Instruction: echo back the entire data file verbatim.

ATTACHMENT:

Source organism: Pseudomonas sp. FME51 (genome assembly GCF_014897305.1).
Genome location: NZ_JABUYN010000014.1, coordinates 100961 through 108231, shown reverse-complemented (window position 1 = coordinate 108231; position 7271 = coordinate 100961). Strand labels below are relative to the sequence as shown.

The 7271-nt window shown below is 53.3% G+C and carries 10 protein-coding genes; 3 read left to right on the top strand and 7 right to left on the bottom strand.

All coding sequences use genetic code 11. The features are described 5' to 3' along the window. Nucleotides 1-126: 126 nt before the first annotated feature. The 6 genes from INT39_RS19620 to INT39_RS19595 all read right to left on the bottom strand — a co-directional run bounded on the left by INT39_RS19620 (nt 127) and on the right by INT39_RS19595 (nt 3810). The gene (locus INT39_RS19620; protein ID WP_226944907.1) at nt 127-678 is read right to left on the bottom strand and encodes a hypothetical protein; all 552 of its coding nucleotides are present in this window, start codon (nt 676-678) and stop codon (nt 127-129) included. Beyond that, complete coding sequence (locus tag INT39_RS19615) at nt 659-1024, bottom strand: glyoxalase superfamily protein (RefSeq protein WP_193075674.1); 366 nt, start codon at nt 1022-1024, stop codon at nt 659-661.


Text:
Source organism: Pseudomonas sp. FME51 (genome assembly GCF_014897305.1).
Genome location: NZ_JABUYN010000014.1, coordinates 100961 through 108231, shown reverse-complemented (window position 1 = coordinate 108231; position 7271 = coordinate 100961). Strand labels below are relative to the sequence as shown.

The 7271-nt window shown below is 53.3% G+C and carries 10 protein-coding genes; 3 read left to right on the top strand and 7 right to left on the bottom strand.

All coding sequences use genetic code 11. The features are described 5' to 3' along the window. Nucleotides 1-126: 126 nt before the first annotated feature. The 6 genes from INT39_RS19620 to INT39_RS19595 all read right to left on the bottom strand — a co-directional run bounded on the left by INT39_RS19620 (nt 127) and on the right by INT39_RS19595 (nt 3810). The gene (locus INT39_RS19620; protein ID WP_226944907.1) at nt 127-678 is read right to left on the bottom strand and encodes a hypothetical protein; all 552 of its coding nucleotides are present in this window, start codon (nt 676-678) and stop codon (nt 127-129) included. Beyond that, complete coding sequence (locus tag INT39_RS19615) at nt 659-1024, bottom strand: glyoxalase superfamily protein (RefSeq protein WP_193075674.1); 366 nt, start codon at nt 1022-1024, stop codon at nt 659-661.